myschizobudd: I think a more traditional Date-object based solution would work better to find the last day of a particular month. Snook isn't saying that bitwise operators are a good way to handle all date calculations, he's just using a calendar events as an example of practical application of bitwise operators. Not to get too off-topic, but the code you're looking for would go something like this:

var i = new Date(2009, 11, 0);
while (i.getDay() != 2) i.setDate(i.getDate() - 1);

(At the end of which, i is the last Tuesday of November 2009.)

Robert Ames said on November 12, 2009

Interesting mechanism I saw the other day was in python, overriding the __ror__ (right "or") operator to allow you to use certain objects as if they were pipelines in unix shell.

class blah:
    __ror__( self, other ):
        return +
3 == new blah(1) | new blah(2)

...but it wasn't as simple as addition, instead they used it as filters for HTML: new Template() | strip_html | replace_fields | add_header | add_footer

...very interesting abuse of the language.

Nicolas said on November 12, 2009

Nice post!

Since you're dealing with powers of 2 I think you could replace



   (1 >> daysdiff) -1;

and it should run faster also.

Bruno Daniel said on November 12, 2009

This, ladies and gentlemen, is code-fu at it's best.

Jonathan Snook said on November 12, 2009

@Nicolas: The bitshift operator would be << and not >> but that works perfectly. Thanks for the suggestion!

jero said on November 12, 2009

Some time ago I tried to do something very similar, but i gave up and used a less sophisticated approach. I'll bookmark this for future reference. thanks.

travisjbeck said on November 12, 2009

hey Jonathan, any chance of you posting this project anywhere? I've been working on the exact same problem.

Jonathan Snook said on November 12, 2009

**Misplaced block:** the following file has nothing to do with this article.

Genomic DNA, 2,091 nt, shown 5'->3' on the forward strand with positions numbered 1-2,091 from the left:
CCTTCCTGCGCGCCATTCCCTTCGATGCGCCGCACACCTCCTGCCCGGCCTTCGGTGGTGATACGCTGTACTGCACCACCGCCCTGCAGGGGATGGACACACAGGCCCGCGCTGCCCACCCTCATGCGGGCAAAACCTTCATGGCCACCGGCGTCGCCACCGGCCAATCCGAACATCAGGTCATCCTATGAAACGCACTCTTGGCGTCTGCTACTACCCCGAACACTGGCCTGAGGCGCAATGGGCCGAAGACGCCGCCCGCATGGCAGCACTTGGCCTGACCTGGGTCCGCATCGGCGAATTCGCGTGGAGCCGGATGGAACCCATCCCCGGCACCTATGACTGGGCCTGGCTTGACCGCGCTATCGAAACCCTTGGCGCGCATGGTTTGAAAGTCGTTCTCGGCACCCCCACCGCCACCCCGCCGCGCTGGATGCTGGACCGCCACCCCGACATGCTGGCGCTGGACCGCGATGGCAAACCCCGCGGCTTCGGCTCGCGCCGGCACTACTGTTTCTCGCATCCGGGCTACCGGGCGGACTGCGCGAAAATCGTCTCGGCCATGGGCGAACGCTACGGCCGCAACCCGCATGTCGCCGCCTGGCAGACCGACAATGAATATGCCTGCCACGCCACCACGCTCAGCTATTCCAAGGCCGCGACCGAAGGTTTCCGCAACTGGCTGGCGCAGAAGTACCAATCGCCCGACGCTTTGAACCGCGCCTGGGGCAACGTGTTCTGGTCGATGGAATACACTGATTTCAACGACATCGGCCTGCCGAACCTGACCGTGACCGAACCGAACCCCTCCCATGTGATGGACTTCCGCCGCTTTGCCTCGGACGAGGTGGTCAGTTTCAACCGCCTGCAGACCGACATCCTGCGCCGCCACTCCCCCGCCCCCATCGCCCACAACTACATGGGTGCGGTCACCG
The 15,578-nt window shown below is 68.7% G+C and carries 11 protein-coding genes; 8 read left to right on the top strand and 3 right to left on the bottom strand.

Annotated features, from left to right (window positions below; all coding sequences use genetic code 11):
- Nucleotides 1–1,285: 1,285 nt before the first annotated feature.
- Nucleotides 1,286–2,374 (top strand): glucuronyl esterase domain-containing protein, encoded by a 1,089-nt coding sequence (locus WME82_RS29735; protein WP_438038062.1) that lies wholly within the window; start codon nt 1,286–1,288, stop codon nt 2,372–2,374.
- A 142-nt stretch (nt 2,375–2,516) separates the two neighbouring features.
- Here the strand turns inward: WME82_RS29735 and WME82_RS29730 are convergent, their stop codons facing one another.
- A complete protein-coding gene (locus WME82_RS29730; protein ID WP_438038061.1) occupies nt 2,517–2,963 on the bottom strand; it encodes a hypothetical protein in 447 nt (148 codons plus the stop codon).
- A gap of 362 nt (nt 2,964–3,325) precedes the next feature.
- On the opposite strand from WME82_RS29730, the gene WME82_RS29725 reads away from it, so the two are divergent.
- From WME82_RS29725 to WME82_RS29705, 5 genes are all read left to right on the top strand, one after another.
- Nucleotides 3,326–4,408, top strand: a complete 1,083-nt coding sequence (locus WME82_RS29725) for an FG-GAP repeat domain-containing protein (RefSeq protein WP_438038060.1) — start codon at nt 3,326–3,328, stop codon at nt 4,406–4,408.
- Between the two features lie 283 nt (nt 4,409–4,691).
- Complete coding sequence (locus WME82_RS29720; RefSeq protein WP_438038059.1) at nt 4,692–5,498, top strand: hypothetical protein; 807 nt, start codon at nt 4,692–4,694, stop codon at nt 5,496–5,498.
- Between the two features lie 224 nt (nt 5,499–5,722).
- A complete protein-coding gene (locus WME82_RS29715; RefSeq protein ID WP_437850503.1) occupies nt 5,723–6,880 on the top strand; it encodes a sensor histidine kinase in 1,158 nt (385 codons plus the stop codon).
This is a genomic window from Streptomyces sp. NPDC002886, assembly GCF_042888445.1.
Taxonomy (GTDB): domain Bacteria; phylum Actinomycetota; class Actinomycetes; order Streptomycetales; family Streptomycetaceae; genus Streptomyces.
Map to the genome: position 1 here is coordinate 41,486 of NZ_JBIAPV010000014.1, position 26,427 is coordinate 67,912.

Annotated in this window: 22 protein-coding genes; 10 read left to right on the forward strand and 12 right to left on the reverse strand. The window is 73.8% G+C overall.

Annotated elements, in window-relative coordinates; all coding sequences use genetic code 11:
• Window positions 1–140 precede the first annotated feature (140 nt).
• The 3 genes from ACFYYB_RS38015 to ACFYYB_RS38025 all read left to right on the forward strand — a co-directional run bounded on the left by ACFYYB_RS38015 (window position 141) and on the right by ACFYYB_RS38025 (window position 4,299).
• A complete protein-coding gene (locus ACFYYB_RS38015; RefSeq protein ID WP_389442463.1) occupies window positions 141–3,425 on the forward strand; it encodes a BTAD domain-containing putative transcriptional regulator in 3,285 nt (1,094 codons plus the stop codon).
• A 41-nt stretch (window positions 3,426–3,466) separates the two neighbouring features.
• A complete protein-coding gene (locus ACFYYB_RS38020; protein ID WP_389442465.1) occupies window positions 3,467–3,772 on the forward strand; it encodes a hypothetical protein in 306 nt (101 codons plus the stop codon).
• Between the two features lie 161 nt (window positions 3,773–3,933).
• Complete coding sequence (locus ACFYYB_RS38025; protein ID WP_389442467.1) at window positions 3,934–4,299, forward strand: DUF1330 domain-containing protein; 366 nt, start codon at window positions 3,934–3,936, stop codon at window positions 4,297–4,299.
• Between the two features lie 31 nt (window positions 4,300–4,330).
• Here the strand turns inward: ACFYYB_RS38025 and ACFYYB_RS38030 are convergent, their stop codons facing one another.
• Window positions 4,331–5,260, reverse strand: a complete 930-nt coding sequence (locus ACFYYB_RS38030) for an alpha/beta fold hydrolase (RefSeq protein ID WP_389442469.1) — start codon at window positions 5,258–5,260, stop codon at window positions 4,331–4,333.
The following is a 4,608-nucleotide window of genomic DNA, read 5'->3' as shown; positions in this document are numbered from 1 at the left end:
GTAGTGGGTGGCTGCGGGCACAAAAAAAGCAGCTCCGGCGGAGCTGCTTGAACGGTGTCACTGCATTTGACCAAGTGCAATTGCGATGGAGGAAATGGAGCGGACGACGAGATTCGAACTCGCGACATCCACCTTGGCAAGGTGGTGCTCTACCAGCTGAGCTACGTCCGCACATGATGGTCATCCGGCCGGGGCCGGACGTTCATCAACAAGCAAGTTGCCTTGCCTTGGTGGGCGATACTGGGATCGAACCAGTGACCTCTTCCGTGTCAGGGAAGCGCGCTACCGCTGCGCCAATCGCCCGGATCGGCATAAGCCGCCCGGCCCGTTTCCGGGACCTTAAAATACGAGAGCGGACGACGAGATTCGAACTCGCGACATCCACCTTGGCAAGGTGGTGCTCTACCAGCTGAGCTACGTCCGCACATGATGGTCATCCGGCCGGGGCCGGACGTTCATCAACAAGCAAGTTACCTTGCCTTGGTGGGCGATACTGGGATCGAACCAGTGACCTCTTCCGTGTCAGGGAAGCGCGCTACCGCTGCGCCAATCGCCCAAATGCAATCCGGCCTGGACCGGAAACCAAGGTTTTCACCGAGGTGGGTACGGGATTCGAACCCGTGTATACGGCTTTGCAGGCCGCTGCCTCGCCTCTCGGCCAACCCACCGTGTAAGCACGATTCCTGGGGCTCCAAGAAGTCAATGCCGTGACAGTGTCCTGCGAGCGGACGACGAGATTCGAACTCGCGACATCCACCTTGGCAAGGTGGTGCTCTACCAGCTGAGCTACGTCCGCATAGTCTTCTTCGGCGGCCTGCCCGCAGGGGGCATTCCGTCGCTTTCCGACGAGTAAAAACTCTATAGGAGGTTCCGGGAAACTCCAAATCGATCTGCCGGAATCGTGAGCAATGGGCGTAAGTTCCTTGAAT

@Travis: I wish I could but being a client project, I can't. This article was really just meant to take an abstract look at the problem to demonstrate the use of bitwise operators. You'll still have to figure out how to draw the events on the screen and handle all the fun edge cases—and there are plenty!

Thomas said on November 13, 2009

Wow impressive piece of code! I really like this approach, as far as I get it lol :-)

Your blog design looks quite impressive too by the way!

Christopher Penkin said on November 15, 2009

Great post. Like the solution.

Rhys said on November 16, 2009

It is a complicated solution to a simple problem, but bloody elegant nonetheless. I like it.

Alan said on November 16, 2009

I don't know the language you're using (Ruby?)'s been years since I wrote any code. Does the language you're using provide a "do while" loop? It seems it would be a bit more elegant than that "break" you have in your for loop.

Revv Up said on November 17, 2009

Cool stuff...but most of it gone above my head..
ll need to do some homework..

Jonathan Snook said on November 17, 2009

@Alan: the language is JavaScript and breaks work just fine. I could modify the loop test if I wanted but it would mean adding variables to the mix. do/whiles just change where the validation step occurs; it doesn't solve the problem of having to test for something to get out of the loop.

Alan said on November 17, 2009

Thanks for taking the time to reply. I feel pretty silly having made that post for an assortment of reasons. Anyway, very interesting things you're doing.

Caleb said on November 19, 2009


I just knew that one day a CompSci degree would be applicable to web development...

Dinesh said on February 03, 2011

Elegant and Excellent solution.

Sorry, comments are closed for this post. If you have any further questions or comments, feel free to send them to me directly.